Page 25 - ShowSight Presents - The Airedale Terrier
P. 25

                   six weeks ahead of a major Terrier weekend I am always aware that the coat is not timed for me, it’s timed for the big weekend. Side Gait: For me? Very important. I have a great deal of diffi- culty pointing to a dog that can’t cover ground efficiently and effortlessly. There is very little reason for a dog to come and go flawlessly if he can’t also cover the ground well as viewed from the side.
2. What, if any, are the health concerns for the Airedale?
Long and low, no angles, sagging toplines.
3. Do you have any pet peeves in the Terrier ring?
First and foremost, the excessive use of coloring. Dogs seldom come in the colors that some exhibitors paint their dogs. Nothing comes off in your hands, but any dog person can
tell whether a color is natural or not. I remember many years ago Dan Kiedrowski, founder and then editor of Terrier Type Magazine, told me how beautiful my Dandie bitch looked in the group at the Garden but he didn’t approve of the color.
I was offended as she was not colored so I pulled a hunk of hair from her coat and mailed it to him, she was a blue black by birth. He’s still laughing about that! Secondly, only in the Terrier world do you hear the comment, “He’s a good walker” or “He isn’t a good walker.” I think this way of thinking puts Terriers at a disadvantage. Dogs gait, they don’t just walk, and how efficiently they move as viewed from the three sides, coming, going and from the side, is important.
4. While judging, can any part of the Breed Standard
be overlooked?
Standards are written to describe the ideal. I trade off on what virtues are the most important and difficult to retain, and what faults are easiest to breed away from.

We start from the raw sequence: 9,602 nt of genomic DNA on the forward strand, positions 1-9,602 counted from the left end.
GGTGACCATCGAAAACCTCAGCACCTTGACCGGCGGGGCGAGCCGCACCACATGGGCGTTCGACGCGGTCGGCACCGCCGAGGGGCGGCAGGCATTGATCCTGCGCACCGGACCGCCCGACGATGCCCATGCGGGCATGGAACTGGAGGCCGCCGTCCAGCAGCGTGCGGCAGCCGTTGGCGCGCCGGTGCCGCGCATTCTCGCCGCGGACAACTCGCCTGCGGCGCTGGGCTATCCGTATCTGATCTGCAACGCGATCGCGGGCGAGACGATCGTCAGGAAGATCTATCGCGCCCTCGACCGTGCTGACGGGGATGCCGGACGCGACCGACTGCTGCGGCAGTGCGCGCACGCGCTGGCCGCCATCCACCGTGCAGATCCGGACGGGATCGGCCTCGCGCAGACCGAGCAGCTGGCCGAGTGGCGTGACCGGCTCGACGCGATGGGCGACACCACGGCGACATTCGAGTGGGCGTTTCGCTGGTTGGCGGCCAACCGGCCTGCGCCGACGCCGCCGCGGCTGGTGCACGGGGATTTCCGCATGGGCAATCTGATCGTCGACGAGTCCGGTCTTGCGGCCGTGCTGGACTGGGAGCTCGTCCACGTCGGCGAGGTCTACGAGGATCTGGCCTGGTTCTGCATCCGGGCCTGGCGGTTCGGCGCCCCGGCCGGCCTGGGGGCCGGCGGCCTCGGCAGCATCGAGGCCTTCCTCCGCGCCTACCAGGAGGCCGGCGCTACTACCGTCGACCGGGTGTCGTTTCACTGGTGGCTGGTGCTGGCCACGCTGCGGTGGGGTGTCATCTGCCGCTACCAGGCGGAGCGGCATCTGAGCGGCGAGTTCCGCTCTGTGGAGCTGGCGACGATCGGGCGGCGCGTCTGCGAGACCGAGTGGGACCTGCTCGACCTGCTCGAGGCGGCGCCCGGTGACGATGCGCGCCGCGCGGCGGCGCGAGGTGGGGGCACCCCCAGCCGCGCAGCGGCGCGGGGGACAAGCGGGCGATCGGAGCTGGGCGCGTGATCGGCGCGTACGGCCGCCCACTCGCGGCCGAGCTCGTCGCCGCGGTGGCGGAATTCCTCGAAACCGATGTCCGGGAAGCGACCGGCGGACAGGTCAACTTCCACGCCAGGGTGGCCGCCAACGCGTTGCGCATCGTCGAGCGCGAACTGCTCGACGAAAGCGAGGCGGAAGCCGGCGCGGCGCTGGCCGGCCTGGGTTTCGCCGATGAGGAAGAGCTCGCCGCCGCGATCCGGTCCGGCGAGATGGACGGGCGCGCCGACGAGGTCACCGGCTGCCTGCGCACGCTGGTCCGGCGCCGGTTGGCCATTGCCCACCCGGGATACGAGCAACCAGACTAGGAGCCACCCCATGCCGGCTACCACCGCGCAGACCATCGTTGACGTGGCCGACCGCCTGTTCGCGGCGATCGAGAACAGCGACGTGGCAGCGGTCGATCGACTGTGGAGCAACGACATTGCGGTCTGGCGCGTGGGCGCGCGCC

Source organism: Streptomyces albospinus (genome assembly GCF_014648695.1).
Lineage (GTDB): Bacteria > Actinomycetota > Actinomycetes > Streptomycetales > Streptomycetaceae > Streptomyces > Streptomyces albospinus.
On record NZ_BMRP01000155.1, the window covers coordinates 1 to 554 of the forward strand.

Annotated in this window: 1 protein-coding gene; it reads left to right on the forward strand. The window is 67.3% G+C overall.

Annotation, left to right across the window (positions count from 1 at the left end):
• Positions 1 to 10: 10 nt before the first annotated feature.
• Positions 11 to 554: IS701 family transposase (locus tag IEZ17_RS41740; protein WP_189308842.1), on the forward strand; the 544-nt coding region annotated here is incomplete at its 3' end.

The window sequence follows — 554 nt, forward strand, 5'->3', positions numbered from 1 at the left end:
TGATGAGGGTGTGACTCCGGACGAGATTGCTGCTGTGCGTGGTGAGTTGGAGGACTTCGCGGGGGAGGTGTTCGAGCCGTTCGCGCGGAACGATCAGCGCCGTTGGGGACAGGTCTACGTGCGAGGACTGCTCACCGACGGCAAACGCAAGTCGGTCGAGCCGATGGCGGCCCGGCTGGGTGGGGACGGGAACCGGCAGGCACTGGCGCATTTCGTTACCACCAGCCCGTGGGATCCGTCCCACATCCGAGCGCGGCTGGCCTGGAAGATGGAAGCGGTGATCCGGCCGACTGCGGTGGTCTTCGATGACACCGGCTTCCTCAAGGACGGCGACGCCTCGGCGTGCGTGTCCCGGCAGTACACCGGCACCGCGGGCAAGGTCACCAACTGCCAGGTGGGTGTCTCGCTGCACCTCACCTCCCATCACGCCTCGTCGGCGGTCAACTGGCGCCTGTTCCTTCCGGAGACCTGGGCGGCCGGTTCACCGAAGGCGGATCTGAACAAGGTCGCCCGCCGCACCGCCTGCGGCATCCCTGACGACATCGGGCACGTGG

5. What is the greatest challenge in judging the Airedale?
I don’t see judging Airedales any more of a challenge than judging any other breed today. We hope dogs of quality come into the ring, it is such a pleasure to put your knowledge
of the breed to the test. Judging Terriers on a major Terrier weekend is a great pleasure, an honor. More often we judges spend most of our days sorting out peoples’ pets masquerad- ing as show dogs—it is a painful truth.
1. How important are the following for judging:
sparring, coat and side gait?
Sparring: Sparring, done right, is a never-to-be forgotten tool and should almost always be utilized. I do NOT allow the exhibitors to decide how it is to be done in my ring, but I give them SPECIFIC directions, thus “Bring those two out here. I DON’T want them to touch, I want them to look at one anoth- er.” If they are not sure of where to go, I point it out clearly!
I wrote years ago, “A Terrier looks best looking at another Terrier!” Those moments have brought out pictures that are stored in my mind forever at just how beautiful Terriers are!
What is does is bring the Airedales into an alert
state—not a growling, snarling, leaping into the air, out